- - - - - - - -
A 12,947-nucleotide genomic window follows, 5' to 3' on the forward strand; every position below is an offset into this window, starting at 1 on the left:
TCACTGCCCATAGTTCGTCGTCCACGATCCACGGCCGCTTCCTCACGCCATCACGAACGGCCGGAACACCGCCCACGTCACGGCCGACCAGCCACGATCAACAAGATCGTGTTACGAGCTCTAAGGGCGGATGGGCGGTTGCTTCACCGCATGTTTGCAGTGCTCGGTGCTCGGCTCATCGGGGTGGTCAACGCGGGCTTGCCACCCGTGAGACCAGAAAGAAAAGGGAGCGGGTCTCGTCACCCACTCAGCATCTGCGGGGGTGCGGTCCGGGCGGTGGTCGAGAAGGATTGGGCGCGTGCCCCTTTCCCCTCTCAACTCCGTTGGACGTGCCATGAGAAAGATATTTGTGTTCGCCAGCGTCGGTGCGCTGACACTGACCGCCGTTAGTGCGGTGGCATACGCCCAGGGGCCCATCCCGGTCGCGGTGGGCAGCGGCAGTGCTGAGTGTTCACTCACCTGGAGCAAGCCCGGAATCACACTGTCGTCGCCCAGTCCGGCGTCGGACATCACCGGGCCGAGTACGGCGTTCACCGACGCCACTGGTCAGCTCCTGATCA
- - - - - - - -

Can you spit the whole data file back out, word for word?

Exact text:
A 12,947-nucleotide genomic window follows, 5' to 3' on the forward strand; every position below is an offset into this window, starting at 1 on the left:
TCACTGCCCATAGTTCGTCGTCCACGATCCACGGCCGCTTCCTCACGCCATCACGAACGGCCGGAACACCGCCCACGTCACGGCCGACCAGCCACGATCAACAAGATCGTGTTACGAGCTCTAAGGGCGGATGGGCGGTTGCTTCACCGCATGTTTGCAGTGCTCGGTGCTCGGCTCATCGGGGTGGTCAACGCGGGCTTGCCACCCGTGAGACCAGAAAGAAAAGGGAGCGGGTCTCGTCACCCACTCAGCATCTGCGGGGGTGCGGTCCGGGCGGTGGTCGAGAAGGATTGGGCGCGTGCCCCTTTCCCCTCTCAACTCCGTTGGACGTGCCATGAGAAAGATATTTGTGTTCGCCAGCGTCGGTGCGCTGACACTGACCGCCGTTAGTGCGGTGGCATACGCCCAGGGGCCCATCCCGGTCGCGGTGGGCAGCGGCAGTGCTGAGTGTTCACTCACCTGGAGCAAGCCCGGAATCACACTGTCGTCGCCCAGTCCGGCGTCGGACATCACCGGGCCGAGTACGGCGTTCACCGACGCCACTGGTCAGCTCCTGATCA